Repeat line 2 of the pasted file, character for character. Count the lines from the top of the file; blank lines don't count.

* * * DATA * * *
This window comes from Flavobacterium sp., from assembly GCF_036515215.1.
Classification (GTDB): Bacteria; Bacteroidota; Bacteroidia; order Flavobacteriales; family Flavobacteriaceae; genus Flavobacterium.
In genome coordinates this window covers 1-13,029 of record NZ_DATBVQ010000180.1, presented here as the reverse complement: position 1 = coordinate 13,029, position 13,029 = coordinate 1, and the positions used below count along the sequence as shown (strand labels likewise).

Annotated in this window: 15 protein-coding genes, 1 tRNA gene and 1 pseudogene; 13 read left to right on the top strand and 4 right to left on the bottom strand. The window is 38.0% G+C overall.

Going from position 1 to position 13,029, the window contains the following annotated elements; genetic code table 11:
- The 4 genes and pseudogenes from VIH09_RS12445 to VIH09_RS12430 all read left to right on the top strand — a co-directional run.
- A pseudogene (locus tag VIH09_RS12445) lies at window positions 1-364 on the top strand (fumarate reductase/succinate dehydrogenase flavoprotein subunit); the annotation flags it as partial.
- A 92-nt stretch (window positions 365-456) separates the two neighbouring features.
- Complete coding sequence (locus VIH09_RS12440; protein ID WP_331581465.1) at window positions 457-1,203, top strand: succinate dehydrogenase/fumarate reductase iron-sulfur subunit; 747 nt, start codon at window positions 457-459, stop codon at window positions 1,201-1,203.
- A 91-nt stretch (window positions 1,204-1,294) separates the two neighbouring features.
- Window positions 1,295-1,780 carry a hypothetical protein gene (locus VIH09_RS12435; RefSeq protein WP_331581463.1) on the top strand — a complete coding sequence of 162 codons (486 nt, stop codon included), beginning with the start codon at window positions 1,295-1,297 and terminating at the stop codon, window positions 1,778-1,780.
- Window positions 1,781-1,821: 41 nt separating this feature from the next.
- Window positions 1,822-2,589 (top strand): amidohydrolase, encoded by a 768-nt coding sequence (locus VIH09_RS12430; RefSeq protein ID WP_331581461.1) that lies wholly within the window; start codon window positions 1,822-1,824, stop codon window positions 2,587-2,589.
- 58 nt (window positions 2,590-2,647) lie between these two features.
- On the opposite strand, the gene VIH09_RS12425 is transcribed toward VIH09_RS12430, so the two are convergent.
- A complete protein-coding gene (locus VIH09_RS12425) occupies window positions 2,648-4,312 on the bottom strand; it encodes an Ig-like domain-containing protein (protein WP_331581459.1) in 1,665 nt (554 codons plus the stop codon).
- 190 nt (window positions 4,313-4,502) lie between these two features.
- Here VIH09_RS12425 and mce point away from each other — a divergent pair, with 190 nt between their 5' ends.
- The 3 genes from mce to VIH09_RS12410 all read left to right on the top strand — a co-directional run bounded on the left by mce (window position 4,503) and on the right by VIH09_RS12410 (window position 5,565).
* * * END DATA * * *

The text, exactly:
Classification (GTDB): Bacteria; Bacteroidota; Bacteroidia; order Flavobacteriales; family Flavobacteriaceae; genus Flavobacterium.